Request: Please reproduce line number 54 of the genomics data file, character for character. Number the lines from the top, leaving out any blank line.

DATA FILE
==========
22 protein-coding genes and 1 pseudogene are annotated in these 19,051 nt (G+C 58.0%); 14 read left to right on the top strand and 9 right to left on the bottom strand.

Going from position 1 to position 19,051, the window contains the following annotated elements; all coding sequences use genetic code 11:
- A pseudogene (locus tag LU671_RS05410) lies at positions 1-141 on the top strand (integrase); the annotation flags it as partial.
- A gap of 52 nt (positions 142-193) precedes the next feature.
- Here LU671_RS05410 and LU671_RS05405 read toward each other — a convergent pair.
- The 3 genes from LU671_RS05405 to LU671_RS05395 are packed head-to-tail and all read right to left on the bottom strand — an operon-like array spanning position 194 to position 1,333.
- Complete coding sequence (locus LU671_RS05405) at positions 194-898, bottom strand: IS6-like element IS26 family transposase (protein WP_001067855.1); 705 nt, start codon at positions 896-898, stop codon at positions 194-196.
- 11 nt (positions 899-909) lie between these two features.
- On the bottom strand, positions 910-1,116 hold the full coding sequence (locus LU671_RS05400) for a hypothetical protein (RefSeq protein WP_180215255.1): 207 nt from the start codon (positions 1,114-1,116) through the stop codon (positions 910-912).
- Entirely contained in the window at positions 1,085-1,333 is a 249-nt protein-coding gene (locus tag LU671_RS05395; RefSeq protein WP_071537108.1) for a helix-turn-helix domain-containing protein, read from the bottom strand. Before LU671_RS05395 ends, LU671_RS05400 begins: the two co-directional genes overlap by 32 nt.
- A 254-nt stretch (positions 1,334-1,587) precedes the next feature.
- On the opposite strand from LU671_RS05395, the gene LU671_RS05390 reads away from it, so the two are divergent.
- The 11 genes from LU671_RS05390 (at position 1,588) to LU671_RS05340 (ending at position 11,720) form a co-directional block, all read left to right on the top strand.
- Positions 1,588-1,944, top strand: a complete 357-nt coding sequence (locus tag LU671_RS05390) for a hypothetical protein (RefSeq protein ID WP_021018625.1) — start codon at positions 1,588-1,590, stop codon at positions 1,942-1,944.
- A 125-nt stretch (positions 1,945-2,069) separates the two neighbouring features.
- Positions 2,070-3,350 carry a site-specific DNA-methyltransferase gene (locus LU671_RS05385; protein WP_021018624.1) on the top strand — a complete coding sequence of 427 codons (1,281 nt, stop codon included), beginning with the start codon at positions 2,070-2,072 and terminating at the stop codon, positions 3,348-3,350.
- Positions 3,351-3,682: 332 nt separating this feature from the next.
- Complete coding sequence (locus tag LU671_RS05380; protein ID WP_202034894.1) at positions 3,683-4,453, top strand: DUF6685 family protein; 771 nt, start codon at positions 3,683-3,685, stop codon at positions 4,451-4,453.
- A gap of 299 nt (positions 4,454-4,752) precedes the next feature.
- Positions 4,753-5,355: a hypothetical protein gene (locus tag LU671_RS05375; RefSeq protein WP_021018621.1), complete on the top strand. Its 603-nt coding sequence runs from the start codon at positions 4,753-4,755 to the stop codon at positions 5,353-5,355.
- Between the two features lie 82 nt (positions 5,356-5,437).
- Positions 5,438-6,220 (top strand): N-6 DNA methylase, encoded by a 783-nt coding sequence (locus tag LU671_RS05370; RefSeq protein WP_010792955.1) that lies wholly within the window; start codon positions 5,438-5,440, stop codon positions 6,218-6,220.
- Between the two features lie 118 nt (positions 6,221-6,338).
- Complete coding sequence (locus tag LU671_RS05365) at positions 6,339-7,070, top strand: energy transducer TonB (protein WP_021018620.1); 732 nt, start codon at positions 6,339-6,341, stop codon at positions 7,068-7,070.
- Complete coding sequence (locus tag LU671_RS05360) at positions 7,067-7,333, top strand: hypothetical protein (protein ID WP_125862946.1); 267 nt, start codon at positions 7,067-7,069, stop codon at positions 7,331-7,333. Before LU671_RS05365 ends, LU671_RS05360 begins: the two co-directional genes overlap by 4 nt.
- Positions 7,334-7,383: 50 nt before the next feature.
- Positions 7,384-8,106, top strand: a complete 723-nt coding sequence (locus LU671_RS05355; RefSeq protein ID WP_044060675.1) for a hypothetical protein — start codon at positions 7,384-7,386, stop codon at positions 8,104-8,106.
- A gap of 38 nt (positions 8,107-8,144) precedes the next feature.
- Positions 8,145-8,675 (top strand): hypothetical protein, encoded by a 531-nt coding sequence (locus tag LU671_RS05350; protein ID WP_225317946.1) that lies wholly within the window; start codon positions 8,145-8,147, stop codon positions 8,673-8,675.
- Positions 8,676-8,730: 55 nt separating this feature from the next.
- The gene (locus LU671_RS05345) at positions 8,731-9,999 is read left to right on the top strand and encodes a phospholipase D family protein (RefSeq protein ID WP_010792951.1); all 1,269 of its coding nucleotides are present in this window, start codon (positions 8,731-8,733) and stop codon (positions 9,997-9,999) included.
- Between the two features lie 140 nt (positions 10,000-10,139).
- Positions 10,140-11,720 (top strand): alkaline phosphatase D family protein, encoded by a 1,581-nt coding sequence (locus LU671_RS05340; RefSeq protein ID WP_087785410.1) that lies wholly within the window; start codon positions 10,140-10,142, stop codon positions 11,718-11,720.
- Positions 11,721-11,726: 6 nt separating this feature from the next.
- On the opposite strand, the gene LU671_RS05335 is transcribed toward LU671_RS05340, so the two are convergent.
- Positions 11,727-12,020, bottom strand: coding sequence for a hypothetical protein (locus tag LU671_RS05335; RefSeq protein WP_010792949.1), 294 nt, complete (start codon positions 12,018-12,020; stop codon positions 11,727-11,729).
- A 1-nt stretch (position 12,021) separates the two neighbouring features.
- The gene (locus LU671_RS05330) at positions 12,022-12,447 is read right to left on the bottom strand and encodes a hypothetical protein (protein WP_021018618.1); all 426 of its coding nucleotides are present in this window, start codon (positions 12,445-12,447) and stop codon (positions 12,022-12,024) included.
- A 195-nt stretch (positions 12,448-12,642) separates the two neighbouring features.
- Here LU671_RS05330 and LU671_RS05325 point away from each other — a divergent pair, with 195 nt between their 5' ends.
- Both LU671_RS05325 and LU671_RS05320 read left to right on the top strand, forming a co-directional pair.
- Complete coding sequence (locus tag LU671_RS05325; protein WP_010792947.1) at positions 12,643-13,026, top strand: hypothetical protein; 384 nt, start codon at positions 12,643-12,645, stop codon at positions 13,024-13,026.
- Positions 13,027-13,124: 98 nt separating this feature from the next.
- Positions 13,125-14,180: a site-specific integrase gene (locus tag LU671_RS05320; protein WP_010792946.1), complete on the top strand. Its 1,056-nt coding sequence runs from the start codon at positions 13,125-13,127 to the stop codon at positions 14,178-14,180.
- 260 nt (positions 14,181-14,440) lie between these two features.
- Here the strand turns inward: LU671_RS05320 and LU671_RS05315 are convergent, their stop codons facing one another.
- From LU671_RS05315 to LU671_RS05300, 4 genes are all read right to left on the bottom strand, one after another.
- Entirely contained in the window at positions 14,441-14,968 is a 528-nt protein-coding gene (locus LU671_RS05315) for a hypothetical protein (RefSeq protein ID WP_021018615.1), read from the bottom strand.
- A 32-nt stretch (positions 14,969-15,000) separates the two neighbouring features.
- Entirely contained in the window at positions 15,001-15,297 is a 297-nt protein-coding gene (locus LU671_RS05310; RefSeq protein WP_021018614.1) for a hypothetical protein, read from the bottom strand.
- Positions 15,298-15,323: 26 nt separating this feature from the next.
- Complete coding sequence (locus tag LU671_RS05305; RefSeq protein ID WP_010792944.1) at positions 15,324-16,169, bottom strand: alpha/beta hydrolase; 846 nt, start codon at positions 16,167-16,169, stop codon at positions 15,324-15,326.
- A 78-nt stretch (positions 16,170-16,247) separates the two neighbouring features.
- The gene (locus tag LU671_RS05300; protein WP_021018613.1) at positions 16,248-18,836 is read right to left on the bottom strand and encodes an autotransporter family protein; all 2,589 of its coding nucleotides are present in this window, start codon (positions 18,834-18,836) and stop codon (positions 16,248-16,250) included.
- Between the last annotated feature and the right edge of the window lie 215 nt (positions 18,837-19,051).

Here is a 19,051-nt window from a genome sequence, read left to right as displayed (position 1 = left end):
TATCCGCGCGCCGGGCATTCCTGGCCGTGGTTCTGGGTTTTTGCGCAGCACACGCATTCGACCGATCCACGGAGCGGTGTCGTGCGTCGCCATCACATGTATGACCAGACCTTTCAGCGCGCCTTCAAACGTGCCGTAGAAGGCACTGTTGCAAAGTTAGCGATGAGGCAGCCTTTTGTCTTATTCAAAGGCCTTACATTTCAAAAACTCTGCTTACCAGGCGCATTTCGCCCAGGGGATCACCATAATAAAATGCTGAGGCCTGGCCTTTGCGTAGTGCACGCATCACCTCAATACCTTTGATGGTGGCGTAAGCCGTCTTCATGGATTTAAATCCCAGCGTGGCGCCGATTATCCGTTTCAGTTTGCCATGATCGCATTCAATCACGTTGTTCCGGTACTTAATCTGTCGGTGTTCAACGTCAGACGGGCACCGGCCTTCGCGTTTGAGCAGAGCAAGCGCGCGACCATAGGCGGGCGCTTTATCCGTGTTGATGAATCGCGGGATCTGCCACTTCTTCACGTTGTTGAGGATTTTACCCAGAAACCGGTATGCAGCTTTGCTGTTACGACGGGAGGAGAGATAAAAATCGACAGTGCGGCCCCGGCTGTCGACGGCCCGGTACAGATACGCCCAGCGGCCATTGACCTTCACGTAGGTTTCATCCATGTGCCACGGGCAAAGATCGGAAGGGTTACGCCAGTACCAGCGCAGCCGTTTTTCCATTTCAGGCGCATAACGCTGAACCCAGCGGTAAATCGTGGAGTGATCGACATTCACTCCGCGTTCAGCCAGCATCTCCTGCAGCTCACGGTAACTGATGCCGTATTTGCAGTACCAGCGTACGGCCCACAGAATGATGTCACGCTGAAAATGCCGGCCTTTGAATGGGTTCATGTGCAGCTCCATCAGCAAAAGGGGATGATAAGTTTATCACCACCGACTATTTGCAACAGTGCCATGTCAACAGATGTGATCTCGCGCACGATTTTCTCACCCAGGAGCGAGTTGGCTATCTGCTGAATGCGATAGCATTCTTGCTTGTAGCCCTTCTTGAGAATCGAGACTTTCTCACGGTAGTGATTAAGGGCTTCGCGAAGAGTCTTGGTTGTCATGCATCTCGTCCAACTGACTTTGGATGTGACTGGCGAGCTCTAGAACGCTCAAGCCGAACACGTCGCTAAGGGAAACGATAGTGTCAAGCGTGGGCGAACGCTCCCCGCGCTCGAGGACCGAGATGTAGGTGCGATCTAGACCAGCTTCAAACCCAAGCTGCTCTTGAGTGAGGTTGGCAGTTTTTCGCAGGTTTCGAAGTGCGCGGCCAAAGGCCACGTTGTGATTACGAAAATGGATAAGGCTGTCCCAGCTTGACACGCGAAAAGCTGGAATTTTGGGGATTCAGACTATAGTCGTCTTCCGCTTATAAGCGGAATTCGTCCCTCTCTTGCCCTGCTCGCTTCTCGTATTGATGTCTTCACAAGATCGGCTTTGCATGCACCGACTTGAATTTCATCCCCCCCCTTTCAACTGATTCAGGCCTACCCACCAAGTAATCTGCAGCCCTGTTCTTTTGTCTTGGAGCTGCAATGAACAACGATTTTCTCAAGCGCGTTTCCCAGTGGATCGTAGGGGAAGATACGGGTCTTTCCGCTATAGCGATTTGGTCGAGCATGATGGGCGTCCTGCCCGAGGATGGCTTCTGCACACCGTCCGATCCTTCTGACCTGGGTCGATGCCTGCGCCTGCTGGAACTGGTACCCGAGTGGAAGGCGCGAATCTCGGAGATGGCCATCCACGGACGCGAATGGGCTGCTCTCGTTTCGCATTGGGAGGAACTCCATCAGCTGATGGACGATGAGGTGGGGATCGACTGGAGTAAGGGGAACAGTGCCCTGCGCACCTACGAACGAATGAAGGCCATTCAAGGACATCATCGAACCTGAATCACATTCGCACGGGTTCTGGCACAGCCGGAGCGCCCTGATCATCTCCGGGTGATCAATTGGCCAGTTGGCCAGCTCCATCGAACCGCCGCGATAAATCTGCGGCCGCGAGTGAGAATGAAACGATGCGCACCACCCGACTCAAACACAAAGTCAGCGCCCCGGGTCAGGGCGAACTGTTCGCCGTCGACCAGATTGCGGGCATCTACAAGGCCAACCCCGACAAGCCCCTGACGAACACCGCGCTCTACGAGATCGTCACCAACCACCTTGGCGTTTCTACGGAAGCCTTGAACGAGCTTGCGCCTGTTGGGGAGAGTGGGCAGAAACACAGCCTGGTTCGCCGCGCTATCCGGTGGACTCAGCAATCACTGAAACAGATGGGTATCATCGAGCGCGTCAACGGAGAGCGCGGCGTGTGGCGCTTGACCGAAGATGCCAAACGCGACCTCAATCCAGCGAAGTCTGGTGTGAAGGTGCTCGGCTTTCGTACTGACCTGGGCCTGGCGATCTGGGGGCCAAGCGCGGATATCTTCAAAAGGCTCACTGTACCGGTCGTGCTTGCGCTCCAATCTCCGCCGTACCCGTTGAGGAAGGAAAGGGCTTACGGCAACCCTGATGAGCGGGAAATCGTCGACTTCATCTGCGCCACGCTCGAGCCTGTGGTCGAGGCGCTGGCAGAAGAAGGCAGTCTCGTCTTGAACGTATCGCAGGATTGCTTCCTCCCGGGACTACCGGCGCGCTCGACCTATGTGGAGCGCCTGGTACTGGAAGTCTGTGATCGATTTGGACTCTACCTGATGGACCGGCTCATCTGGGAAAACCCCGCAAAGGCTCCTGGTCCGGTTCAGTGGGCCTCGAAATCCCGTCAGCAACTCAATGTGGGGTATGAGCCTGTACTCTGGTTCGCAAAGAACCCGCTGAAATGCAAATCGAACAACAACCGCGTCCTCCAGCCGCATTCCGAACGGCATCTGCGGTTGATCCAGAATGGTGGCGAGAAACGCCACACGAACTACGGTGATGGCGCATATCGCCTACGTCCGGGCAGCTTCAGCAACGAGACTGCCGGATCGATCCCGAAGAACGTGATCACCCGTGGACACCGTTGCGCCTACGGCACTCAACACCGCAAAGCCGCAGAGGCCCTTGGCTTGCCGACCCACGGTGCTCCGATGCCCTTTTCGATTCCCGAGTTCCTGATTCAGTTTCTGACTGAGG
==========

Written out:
- The gene (locus tag LU671_RS05300; protein WP_021018613.1) at positions 16,248-18,836 is read right to left on the bottom strand and encodes an autotransporter family protein; all 2,589 of its coding nucleotides are present in this window, start codon (positions 18,834-18,836) and stop codon (positions 16,248-16,250) included.